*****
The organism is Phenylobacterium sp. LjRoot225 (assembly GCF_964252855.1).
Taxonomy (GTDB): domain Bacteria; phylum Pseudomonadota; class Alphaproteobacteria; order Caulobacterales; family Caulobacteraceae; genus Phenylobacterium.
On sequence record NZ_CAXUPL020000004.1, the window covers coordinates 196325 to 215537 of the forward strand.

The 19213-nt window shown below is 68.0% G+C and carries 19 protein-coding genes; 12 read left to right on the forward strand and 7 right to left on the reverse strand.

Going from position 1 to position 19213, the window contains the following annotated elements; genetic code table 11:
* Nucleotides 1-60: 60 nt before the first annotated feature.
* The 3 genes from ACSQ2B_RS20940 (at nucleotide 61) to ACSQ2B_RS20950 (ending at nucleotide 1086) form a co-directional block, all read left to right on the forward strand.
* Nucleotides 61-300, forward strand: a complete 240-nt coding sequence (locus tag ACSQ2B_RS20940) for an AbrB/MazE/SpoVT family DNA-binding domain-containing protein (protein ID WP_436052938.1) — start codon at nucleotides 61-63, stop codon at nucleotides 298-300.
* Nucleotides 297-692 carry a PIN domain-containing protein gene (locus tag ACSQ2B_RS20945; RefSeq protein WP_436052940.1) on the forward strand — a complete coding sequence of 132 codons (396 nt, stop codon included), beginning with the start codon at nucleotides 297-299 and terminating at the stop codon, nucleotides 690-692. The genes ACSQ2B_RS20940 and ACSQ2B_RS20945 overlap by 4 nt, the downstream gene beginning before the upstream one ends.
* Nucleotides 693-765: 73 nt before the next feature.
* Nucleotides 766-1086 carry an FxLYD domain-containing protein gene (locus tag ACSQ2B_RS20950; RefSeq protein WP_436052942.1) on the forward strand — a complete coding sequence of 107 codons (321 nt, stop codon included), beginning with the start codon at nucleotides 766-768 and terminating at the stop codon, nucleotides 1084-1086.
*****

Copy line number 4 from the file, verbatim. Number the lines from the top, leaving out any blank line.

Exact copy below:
The 19213-nt window shown below is 68.0% G+C and carries 19 protein-coding genes; 12 read left to right on the forward strand and 7 right to left on the reverse strand.